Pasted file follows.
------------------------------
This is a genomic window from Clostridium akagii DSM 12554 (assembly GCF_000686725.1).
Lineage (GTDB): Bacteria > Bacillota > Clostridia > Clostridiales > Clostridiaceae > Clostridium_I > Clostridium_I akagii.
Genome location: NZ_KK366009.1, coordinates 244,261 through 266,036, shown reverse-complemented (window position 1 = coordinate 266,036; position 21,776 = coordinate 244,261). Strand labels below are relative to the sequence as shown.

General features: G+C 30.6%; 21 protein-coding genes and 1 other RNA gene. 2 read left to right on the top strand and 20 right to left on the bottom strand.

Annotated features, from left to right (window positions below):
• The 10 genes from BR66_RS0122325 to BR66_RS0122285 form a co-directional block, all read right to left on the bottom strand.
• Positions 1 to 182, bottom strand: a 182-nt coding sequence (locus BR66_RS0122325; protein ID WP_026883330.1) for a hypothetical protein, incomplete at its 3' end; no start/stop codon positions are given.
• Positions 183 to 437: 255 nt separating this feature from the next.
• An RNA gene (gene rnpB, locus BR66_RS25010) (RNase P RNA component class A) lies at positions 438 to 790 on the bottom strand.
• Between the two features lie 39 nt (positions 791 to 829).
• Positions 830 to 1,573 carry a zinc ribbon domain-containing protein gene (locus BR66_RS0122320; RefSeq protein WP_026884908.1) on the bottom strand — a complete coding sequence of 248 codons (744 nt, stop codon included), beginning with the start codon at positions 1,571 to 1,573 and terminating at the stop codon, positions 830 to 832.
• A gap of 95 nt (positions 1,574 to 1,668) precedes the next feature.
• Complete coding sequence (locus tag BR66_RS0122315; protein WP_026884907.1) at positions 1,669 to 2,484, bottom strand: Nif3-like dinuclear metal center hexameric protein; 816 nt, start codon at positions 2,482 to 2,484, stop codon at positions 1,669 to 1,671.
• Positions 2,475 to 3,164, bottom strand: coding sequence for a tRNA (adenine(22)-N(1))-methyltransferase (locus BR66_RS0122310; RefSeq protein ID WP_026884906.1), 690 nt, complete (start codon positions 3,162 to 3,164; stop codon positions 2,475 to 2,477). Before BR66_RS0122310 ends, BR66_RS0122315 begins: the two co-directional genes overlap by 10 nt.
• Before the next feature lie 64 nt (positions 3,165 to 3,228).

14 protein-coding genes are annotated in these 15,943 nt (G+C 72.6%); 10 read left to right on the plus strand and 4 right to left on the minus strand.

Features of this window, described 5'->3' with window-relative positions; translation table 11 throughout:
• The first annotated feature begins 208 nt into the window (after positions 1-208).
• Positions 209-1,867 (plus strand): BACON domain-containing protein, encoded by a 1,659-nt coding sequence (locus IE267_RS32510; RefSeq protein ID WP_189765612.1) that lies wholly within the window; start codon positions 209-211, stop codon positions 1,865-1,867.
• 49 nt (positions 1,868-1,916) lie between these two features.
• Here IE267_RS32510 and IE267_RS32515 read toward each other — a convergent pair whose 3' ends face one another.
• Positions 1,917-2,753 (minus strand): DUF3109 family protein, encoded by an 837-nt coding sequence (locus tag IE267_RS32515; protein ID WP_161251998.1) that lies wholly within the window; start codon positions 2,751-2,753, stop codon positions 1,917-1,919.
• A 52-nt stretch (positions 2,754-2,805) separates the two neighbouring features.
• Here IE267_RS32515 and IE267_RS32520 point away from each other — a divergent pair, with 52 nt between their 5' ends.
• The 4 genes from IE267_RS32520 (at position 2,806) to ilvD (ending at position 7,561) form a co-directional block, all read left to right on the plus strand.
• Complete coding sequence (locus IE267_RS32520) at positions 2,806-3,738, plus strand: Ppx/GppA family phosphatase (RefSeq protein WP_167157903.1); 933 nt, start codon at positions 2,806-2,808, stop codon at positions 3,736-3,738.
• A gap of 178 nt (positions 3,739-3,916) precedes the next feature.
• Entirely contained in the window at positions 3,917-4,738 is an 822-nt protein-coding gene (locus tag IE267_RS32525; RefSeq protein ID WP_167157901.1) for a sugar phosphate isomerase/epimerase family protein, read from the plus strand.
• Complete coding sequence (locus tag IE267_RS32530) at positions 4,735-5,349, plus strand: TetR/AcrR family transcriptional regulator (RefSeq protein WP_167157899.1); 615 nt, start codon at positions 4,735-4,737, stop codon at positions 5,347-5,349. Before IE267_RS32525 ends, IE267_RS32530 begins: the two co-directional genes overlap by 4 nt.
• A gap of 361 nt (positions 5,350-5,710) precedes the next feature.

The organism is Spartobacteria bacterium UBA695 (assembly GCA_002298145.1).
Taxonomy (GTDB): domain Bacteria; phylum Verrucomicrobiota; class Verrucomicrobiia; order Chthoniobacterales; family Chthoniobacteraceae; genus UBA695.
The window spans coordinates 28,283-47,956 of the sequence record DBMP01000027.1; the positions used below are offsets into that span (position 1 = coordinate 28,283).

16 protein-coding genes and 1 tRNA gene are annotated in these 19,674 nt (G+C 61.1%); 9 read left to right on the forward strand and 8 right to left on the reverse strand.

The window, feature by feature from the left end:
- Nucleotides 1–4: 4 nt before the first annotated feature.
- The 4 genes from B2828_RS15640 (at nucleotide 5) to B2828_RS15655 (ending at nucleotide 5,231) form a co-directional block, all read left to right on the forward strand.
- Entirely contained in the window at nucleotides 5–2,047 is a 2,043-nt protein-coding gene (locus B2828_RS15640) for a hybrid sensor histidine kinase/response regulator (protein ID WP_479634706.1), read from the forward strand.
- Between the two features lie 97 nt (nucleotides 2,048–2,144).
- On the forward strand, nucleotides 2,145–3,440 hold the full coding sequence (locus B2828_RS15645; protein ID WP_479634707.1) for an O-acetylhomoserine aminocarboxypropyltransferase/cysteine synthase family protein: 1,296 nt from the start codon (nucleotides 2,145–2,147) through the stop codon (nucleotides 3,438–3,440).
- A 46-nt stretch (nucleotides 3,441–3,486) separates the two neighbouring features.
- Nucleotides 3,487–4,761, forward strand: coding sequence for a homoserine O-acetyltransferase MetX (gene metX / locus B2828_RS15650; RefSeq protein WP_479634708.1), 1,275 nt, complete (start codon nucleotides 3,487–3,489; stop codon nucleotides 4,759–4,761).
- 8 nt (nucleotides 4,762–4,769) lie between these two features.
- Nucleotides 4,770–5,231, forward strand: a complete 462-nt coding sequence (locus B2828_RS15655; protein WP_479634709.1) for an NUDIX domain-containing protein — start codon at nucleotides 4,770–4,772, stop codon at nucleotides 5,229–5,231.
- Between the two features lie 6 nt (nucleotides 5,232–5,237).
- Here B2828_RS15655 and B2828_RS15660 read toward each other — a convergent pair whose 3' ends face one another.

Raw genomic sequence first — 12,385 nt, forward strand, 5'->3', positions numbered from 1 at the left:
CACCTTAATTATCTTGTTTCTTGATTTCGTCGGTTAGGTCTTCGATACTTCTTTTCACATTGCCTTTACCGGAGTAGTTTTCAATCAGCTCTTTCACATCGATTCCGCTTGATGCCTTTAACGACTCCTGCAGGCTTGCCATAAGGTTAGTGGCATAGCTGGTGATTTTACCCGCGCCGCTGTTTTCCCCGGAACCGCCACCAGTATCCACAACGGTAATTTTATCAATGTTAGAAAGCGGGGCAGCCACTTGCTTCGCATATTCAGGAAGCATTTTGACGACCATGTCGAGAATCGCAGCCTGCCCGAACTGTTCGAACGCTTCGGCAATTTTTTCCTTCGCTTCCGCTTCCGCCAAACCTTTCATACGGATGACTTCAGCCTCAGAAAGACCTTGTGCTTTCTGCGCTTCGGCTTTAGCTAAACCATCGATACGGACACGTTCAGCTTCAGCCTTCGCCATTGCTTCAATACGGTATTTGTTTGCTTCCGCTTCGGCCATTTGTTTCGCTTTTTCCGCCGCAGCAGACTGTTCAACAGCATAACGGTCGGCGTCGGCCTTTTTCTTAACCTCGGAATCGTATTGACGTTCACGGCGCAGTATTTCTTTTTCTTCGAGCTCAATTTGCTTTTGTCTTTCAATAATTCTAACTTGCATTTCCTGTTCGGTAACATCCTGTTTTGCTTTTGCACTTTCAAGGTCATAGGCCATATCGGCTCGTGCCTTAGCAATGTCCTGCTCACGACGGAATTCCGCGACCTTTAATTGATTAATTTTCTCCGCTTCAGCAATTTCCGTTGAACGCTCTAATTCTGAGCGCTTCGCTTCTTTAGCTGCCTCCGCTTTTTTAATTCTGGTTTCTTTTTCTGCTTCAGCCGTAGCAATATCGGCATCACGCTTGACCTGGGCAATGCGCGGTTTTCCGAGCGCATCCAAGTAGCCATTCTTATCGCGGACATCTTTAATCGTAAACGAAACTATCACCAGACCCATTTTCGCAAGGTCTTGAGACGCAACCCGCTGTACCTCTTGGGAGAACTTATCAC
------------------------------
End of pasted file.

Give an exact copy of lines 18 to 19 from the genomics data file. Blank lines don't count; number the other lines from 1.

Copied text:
• The first annotated feature begins 208 nt into the window (after positions 1-208).
• Positions 209-1,867 (plus strand): BACON domain-containing protein, encoded by a 1,659-nt coding sequence (locus IE267_RS32510; RefSeq protein ID WP_189765612.1) that lies wholly within the window; start codon positions 209-211, stop codon positions 1,865-1,867.